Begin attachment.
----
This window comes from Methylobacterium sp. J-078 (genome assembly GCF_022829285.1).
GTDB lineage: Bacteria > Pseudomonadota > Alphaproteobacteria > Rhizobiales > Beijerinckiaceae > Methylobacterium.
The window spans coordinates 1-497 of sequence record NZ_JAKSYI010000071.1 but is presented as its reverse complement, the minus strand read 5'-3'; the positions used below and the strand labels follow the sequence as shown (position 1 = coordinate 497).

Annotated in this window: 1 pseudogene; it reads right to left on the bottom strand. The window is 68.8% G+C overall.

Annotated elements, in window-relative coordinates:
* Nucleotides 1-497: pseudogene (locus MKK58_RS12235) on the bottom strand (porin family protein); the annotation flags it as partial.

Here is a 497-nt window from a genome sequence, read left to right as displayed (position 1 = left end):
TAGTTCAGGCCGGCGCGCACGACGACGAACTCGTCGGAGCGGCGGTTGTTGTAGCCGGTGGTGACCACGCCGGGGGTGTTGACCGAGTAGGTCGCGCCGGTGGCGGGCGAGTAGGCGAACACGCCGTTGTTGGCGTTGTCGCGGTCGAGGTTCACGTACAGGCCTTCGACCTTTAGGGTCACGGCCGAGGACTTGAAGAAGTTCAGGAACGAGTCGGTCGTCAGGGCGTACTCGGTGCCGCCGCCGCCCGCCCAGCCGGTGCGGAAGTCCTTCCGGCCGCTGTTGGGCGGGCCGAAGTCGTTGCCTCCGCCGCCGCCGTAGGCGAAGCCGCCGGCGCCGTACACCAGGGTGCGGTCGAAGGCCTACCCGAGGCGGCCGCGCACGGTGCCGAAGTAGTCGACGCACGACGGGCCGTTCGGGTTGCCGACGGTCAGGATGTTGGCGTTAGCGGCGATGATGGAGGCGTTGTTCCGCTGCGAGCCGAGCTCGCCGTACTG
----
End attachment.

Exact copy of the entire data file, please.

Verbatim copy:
This window comes from Methylobacterium sp. J-078 (genome assembly GCF_022829285.1).
GTDB lineage: Bacteria > Pseudomonadota > Alphaproteobacteria > Rhizobiales > Beijerinckiaceae > Methylobacterium.
The window spans coordinates 1-497 of sequence record NZ_JAKSYI010000071.1 but is presented as its reverse complement, the minus strand read 5'-3'; the positions used below and the strand labels follow the sequence as shown (position 1 = coordinate 497).

Annotated in this window: 1 pseudogene; it reads right to left on the bottom strand. The window is 68.8% G+C overall.

Annotated elements, in window-relative coordinates:
* Nucleotides 1-497: pseudogene (locus MKK58_RS12235) on the bottom strand (porin family protein); the annotation flags it as partial.

Here is a 497-nt window from a genome sequence, read left to right as displayed (position 1 = left end):
TAGTTCAGGCCGGCGCGCACGACGACGAACTCGTCGGAGCGGCGGTTGTTGTAGCCGGTGGTGACCACGCCGGGGGTGTTGACCGAGTAGGTCGCGCCGGTGGCGGGCGAGTAGGCGAACACGCCGTTGTTGGCGTTGTCGCGGTCGAGGTTCACGTACAGGCCTTCGACCTTTAGGGTCACGGCCGAGGACTTGAAGAAGTTCAGGAACGAGTCGGTCGTCAGGGCGTACTCGGTGCCGCCGCCGCCCGCCCAGCCGGTGCGGAAGTCCTTCCGGCCGCTGTTGGGCGGGCCGAAGTCGTTGCCTCCGCCGCCGCCGTAGGCGAAGCCGCCGGCGCCGTACACCAGGGTGCGGTCGAAGGCCTACCCGAGGCGGCCGCGCACGGTGCCGAAGTAGTCGACGCACGACGGGCCGTTCGGGTTGCCGACGGTCAGGATGTTGGCGTTAGCGGCGATGATGGAGGCGTTGTTCCGCTGCGAGCCGAGCTCGCCGTACTG